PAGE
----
26 June 2013

the angevin clan, pt. 2: cédric garreau / gar'o'vins, chanzeaux

The evening before our visits with newly-installed Anjou vigneron Cédric Garreau and the rest of the Angevin clan back in January, my friends J, M, and I found ourselves at Angers natural wine bar Le Cercle Rouge, sharing a nightcap with some US importers with whom J and M were discussing working. It was during the time of La Dive Bouteille, La Renaissance des Appellations, and the various satellite tastings, and we'd assumed we'd run into a few vignerons and fellow industry folk at La Cercle Rouge that night. But we'd evidently missed a memo, because the place was quiet as the grave. If I concentrated, I imagined I could actually hear echoes from the wild bacchanal in the surrounding hills where all the vignerons and the more clued-in buyers were probably spraying each other with pétillant naturel and doing impressions of Americans.

If we nevertheless stayed at Le Cercle Rouge for the duration of two bottles, it was because the wine we were drinking - Cédric Garreau's 2011 "Le Lulu Berlue" - achieved the almost impossible : it was marvelously palatable to five weary palates that had endured a sequence of professional tastings earlier in the day. (Ordinarily such circumstances are the only moments in life where one craves Kronenberg.)

The "Lulu Berlue" is an odd duck, a sparkling carbonic-maceration Cabernet Sauvignon, mouth-rinsing, pure, and black-fruited, sort of like fine Loire Lambrusco. It hit the spot. The next day when we visited Garreau's tiny shed of a cellar in Chanzeaux we were able to confirm that all his red wines - all three - share the same soulful purity of fruit that made the "Le Lulu Berlue" so entrancing. They're wines that feel fundamentally healthful, and they herald a new voice in Angevin winemaking, one whose maturity of expression is surprising given its only Garreau's second vintage.

Garreau doesn't come from a family of winemakers; on his website he explains that his professors at the oenology school he attended in Bordeaux consequently encouraged him to specialise in wine commerce, rather than winemaking. (Liberté ! Egalité ! Old Money !) He nevertheless made his way back to Anjou after stints waiting tables in Ireland and WOOFing in New Zealand, and in 2010 he set about searching for vineyards to create his own domaine. The estate remains tiny, with just 2.7ha presently under production between Beaulieu-sur-Layon and St. Lambert du Lattay.

There's an Anjou Rouge of Cabernet Franc, an Anjou Villages of Cabernet Sauvignon, and the aforementioned "Lulu Berlue." In the future there will be a Chenin as well, from a vineyard called "La Soucherie." We tasted the grippy, grapefruity 2012 from barrique, of which there were a total of two: total yield it was 4HL from 50 ares of vines.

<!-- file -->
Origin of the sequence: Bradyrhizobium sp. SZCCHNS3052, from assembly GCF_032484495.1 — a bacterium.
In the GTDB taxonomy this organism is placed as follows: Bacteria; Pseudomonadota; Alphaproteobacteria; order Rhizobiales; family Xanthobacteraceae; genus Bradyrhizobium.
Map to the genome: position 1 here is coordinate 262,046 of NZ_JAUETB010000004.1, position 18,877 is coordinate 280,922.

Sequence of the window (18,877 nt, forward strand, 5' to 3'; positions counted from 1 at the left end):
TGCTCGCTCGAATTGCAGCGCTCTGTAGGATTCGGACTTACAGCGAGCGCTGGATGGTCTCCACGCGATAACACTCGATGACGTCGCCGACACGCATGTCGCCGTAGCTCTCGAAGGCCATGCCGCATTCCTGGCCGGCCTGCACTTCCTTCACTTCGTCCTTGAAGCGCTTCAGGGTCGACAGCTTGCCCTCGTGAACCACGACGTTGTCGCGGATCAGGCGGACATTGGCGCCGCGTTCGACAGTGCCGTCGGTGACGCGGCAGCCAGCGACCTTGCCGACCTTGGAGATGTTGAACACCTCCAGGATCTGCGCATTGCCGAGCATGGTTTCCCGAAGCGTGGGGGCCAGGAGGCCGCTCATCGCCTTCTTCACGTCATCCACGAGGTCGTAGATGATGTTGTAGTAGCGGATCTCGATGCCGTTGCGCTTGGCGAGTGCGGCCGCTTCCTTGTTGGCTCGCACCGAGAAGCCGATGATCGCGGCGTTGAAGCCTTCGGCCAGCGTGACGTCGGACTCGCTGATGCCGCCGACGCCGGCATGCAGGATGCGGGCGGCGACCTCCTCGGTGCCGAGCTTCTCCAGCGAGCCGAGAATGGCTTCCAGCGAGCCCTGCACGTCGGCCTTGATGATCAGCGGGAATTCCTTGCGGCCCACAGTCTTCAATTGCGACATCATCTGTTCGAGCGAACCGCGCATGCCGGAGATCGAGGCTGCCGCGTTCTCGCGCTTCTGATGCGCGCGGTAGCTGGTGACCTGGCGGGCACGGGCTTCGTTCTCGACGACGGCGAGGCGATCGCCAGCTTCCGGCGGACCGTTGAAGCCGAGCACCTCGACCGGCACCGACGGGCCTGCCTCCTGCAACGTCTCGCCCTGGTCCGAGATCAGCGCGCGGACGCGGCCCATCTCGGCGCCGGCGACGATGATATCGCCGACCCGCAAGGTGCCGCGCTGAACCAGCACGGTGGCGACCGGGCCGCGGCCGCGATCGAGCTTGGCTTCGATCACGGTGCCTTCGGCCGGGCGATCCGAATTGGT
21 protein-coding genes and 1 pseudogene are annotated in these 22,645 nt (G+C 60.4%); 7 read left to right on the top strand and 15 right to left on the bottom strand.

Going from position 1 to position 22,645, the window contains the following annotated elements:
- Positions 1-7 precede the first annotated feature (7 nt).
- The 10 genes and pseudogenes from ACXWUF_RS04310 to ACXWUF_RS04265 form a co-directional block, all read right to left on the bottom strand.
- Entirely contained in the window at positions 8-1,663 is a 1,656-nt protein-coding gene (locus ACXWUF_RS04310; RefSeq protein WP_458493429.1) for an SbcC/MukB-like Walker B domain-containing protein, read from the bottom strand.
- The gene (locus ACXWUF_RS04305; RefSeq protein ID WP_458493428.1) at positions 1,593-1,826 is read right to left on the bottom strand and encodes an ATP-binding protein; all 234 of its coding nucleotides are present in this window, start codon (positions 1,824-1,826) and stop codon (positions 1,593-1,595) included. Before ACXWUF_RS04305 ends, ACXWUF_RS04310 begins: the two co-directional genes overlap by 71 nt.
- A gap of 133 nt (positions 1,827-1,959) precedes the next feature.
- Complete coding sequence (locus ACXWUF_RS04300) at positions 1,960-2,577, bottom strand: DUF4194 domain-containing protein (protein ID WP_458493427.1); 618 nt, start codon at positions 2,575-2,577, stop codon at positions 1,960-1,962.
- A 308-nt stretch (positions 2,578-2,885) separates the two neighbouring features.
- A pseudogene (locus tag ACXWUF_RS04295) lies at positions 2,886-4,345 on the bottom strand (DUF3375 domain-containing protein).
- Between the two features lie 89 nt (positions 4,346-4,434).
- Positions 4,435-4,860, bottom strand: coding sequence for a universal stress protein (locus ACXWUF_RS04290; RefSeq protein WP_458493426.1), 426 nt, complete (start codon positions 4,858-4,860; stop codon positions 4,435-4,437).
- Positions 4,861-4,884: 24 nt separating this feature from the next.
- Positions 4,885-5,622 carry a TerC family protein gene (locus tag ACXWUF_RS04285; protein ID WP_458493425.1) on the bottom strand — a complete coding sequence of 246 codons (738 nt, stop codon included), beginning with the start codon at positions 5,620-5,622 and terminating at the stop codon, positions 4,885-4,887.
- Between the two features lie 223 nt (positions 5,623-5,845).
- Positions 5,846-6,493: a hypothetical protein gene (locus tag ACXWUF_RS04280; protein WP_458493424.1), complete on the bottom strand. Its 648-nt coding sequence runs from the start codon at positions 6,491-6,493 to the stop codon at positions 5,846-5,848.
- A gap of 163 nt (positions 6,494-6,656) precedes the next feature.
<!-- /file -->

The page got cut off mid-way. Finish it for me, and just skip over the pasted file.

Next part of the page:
J at one point asked Garreau about the wax caps he uses on his Anjou Villages - it seemed a lot of work for what is, presently, a very inexpensive wine. Garreau explained that his semi-retired father, who was a vineyard manager for nearby estate Château du Breuil, just really enjoys applying wax caps. So Garreau fils has a source of free labour for that particular task.

When tasting them from bottles, I have trouble picking a favorite among Garreau's reds. But from barrique that day in early February, the 2012 Anjou Rouge was tasting best. From 80yr old Cabernet Franc vines adjacent to a forest in Beaulieu-sur-Layon, the wine was fulsome and bright, with a grape-soda nose and high-toned notes of licorice amid the buoyant black fruit. And again: that healthful, tilled-earth freshness, a quality I otherwise find most often in the ruggedly natural reds of Ardeche vigneron Andrea Calek.

Cedric, we were to discover at lunch, is also a terrific baker who makes a killer tarte aux pommes. 

I wouldn't describe Garreau's wines as super-complex at the moment. But I would describe them as supremely enjoyable, and inarguably original : inexpensive, fine-grained, wild-floral reds, utterly free of the moody, green / mushroomy flavours sometimes associated with Loire Cabernet Sauvignon and Cabernet Franc.

Like Method Man's eponymous solo track from the Wu-Tang's 1993 debut, the actual lyrical content - in which the Meth basically just cycles through nursery rhymes and spells out P-A-N-T-Y-R-A-I-D-E-R - is secondary to the stylistic gesture on display, and the rapper's irresistible voice.

Garreau's ouevre is similarly hard-hitting, similarly persuasive. And I suspect his career arc will be comparable to Method Man's, at least with regards to crossover potential. These wines should all be chart-toppers.

Next: Bertin-Delatte / L'Echalier, the Ghostface Killah of the Angevin Clan

Cédric GARREAU - Gar'O'Vins
Tel: 06 03 29 06 67

Related Links:

Angevin Clan Pt. 1: Mai & Kenji Hodgson, Rablay-sur-Layon

An offer on Cedric Gareau's wines by my friend Josh Adler at ParisWineCompany. (Free registration required.) 

More on Cedric Garreau at WineTerroirs.

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